It all started when electricity was discovered. They knew about magnetic effects of current, so knew it had direction. But they didn't know what it was. So what do you do with imperfect information? Farady et al made a choice, tossed a coin as it were, that current flowed from the positive terminal of a battery (the zinc plate) and flowed to the negative terminal (the copper plate). This is called 'conventional current', to emphasise that it was indeed a convention. As long as everybody agrees what direction it has, and what it means, then everybody's diodes will conduct and block properly. As a convention, it's rather like do we drive on the left or the right side of the road? It doesn't matter, as long as everybody agrees to do the same thing.
Many decades after electricity was discovered, the role of electrons in its flow in copper wires and cathode rays was shown. Some people got upset that because their charge was negative, they were 'flowing the wrong way!'
So should we change everything so that current flows the other way?
Many reasons why not. Can you imagine how many meters and batteries would need their markings changing, text books re-writing, people re-educating.
In semiconductor devices, the P doped regions conduct because of the movement of holes, not electrons. These are positively charged, and flow with the conventional current. You may object that a hole is the absence of an electron, and at one level of mathematical truth you would be right. At another level, a hole is a fully paid-up card-carrying quantum mechanical particle like an electron. So in copper and N doped semiconductors, it's electrons that carry the flow, in P doped it's holes. Electrons only have a majority now, it's not unanimous.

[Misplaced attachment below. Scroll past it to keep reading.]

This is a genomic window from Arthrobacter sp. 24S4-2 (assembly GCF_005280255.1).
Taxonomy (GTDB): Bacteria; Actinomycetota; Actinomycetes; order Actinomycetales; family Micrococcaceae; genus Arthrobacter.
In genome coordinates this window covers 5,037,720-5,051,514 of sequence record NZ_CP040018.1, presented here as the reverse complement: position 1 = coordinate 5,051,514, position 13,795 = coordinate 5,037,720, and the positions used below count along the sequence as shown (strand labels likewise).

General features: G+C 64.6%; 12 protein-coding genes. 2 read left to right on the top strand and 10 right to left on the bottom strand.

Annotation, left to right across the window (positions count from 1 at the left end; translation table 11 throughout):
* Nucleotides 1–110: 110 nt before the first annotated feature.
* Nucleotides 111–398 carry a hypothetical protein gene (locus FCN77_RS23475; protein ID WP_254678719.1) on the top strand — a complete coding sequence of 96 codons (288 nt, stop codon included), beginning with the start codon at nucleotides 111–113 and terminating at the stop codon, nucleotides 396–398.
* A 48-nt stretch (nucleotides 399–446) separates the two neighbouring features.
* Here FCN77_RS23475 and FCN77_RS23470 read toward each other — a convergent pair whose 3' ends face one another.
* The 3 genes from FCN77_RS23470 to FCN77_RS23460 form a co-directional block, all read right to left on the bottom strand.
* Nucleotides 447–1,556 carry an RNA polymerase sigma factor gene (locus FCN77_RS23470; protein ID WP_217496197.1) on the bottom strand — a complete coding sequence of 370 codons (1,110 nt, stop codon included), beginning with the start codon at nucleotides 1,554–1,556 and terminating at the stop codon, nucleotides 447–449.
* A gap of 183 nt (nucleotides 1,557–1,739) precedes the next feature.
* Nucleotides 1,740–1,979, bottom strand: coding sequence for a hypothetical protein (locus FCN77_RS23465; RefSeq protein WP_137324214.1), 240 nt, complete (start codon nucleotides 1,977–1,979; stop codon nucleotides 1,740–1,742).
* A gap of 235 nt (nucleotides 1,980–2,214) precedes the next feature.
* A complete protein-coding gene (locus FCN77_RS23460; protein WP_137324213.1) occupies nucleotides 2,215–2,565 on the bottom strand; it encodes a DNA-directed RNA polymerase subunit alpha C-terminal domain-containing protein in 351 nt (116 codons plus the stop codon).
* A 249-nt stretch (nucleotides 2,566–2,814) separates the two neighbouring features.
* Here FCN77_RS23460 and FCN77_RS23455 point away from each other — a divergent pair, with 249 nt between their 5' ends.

A materials scientist working to develop new semiconductors has much more to worry about than does the electron or hole have the + sign. And for the rest of us, who just use the devices, it doesn't make the slightest bit of difference.
Going back to the driving convention, the left/right issue is far more worth fixing. The world is not unanimous on which side to use. Why do we tell time in base 12 and base 60? Should that convention be changed to base 10 throughout? There's far too much investment in either of those to change because it seems a cleaner idea.
There will never be enough impetus to switch the sense of conventional current. Electrical engineering has plenty of minus signs crop up when you do sums, eliminating one is not going to simply things overnight.